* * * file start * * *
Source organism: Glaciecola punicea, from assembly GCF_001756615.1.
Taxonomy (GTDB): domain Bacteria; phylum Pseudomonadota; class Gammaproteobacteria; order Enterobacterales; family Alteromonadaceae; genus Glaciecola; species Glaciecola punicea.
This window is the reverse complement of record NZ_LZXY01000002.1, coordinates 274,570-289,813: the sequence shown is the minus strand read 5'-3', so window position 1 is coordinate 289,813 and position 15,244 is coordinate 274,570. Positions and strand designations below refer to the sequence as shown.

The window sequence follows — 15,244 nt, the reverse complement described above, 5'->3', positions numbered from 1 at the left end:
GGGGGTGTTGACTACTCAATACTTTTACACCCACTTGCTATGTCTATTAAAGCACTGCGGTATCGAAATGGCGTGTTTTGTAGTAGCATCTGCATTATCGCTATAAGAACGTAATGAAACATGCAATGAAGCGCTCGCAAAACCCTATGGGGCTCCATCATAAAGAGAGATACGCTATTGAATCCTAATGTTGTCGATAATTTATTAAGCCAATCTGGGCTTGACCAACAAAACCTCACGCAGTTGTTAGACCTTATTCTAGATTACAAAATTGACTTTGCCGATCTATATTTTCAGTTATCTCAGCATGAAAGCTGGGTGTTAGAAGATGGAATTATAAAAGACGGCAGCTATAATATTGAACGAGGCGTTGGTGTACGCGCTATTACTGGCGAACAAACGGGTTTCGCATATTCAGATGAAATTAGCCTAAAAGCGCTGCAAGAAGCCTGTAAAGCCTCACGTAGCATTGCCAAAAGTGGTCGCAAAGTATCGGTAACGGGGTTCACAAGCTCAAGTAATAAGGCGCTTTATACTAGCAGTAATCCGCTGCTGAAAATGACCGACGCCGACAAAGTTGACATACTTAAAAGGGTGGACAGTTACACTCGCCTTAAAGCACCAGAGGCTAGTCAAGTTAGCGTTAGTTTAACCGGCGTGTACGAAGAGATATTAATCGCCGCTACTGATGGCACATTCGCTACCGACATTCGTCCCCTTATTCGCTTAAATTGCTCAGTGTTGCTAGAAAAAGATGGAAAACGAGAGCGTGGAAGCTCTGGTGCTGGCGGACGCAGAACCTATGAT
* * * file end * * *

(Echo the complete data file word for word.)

Source organism: Glaciecola punicea, from assembly GCF_001756615.1.
Taxonomy (GTDB): domain Bacteria; phylum Pseudomonadota; class Gammaproteobacteria; order Enterobacterales; family Alteromonadaceae; genus Glaciecola; species Glaciecola punicea.
This window is the reverse complement of record NZ_LZXY01000002.1, coordinates 274,570-289,813: the sequence shown is the minus strand read 5'-3', so window position 1 is coordinate 289,813 and position 15,244 is coordinate 274,570. Positions and strand designations below refer to the sequence as shown.

The window sequence follows — 15,244 nt, the reverse complement described above, 5'->3', positions numbered from 1 at the left end:
GGGGGTGTTGACTACTCAATACTTTTACACCCACTTGCTATGTCTATTAAAGCACTGCGGTATCGAAATGGCGTGTTTTGTAGTAGCATCTGCATTATCGCTATAAGAACGTAATGAAACATGCAATGAAGCGCTCGCAAAACCCTATGGGGCTCCATCATAAAGAGAGATACGCTATTGAATCCTAATGTTGTCGATAATTTATTAAGCCAATCTGGGCTTGACCAACAAAACCTCACGCAGTTGTTAGACCTTATTCTAGATTACAAAATTGACTTTGCCGATCTATATTTTCAGTTATCTCAGCATGAAAGCTGGGTGTTAGAAGATGGAATTATAAAAGACGGCAGCTATAATATTGAACGAGGCGTTGGTGTACGCGCTATTACTGGCGAACAAACGGGTTTCGCATATTCAGATGAAATTAGCCTAAAAGCGCTGCAAGAAGCCTGTAAAGCCTCACGTAGCATTGCCAAAAGTGGTCGCAAAGTATCGGTAACGGGGTTCACAAGCTCAAGTAATAAGGCGCTTTATACTAGCAGTAATCCGCTGCTGAAAATGACCGACGCCGACAAAGTTGACATACTTAAAAGGGTGGACAGTTACACTCGCCTTAAAGCACCAGAGGCTAGTCAAGTTAGCGTTAGTTTAACCGGCGTGTACGAAGAGATATTAATCGCCGCTACTGATGGCACATTCGCTACCGACATTCGTCCCCTTATTCGCTTAAATTGCTCAGTGTTGCTAGAAAAAGATGGAAAACGAGAGCGTGGAAGCTCTGGTGCTGGCGGACGCAGAACCTATGAT